Instead, he opted to focus on improving customer service. And the most effective way to do that is by talking to those on the front line, noted Podesta. During his “listening tour,” he learned that individuals felt a lot of frustration toward the IT team, which was referred to as ‘the Department of No’ more than once. And while it’s not pleasant to hear, that type of feedback is extremely valuable, he said. “That’s the real data you can use.”
Building relationships with other leaders is also a critical step during the first few weeks. This should extend beyond the C-suite to include human resources, finance, legal, supply chain, and clinical. “Those folks are going to help you change the organization.”
As a result of some of the conversations he held, Renown was able to develop a new intake process for the project management office that put an end to chasing shiny objects. “We have solid governance now. If it doesn’t have a strong ROI, it’s not going to get approved,” he noted. “There’s a process you need to go through, and by doing that, you’ll have better outcomes.”
These conversations have been critical, according to Podesta, who has made education a key priority, especially when it comes to financial matters. Shortly after his arrival, he began hosting monthly all-hands meetings to communicate the goals that had been established in terms of capital spend. And because it can be a thorny subject, he related it to home finance. That way, “they understand how cuts that are made impact our finances,” said Podesta. “Be honest and transparent and over communicate. They’ll appreciate that.”
What’s just as important, he added, is creating an environment in which people feel comfortable asking questions and voicing concerns. “You have to look at the organization and ask, do they have a sense of security? Can they say what’s on their minds in a professional way? You have to create that sense of security.”
It’s also about making sure people feel a sense of belonging, Podesta emphasized. “They need to know how the work that they do connects to the rest of the organization. Whether it’s the goals of IT or the goals of Renown Health, connecting the dots is really important.” An easy way to do that is by showing the staff the ROI of a project they worked on so that they can see the actual savings. “When you can point to those numbers and say, ‘you were part of getting us this quality score,’ that’s huge.”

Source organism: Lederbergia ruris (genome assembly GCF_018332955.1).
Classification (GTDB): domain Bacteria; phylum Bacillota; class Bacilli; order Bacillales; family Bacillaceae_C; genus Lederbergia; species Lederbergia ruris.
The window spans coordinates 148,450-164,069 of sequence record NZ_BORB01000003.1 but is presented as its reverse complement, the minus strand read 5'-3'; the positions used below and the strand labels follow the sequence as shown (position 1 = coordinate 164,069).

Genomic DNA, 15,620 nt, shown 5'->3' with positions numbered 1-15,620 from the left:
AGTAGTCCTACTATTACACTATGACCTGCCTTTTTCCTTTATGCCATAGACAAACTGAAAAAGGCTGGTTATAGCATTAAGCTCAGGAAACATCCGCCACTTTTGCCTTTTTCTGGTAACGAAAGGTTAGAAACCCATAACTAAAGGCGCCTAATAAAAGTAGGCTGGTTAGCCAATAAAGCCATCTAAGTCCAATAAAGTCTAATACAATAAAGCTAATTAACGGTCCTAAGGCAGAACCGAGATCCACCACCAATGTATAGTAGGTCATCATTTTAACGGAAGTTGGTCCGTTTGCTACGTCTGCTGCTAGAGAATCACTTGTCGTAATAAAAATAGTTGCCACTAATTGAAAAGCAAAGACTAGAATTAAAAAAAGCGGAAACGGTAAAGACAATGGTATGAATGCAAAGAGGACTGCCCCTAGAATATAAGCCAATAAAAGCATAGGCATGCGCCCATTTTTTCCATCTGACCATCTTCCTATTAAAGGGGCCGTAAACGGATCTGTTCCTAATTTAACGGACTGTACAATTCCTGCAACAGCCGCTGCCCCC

Back to basics
The other significant benefit in meeting metrics is that it helps build credibility, which has been a key piece of the puzzle for Renown’s IT team. “We did what we said we were going to do, and we’re still doing it,” Podesta said. “Now we have trust in the organization.”
That trust will continue to prove pivotal as they seek approval for more projects in 2024, which won’t be easy considering the organization is in a fiscally conservative mode. However, because of all the work his team has put forward, it also won’t be impossible. “Now,” he said, “if we say we need something, they know we need it, and our asks will be granted.”
It may sound simplistic, but that’s precisely the point, according to Podesta. At its core, turning around an organization is just as much about people and process than it is technology. It’s taking a hard look not just at where things went wrong, but at what made the organization successful in the first place, and finding a way to bring it back.
“That’s what ‘stick to the knitting is all about,” he said.
To view the archive of this webinar — Anatomy of a Turnaround: How Getting Back to Basics Yielded Transformational Results — please click here.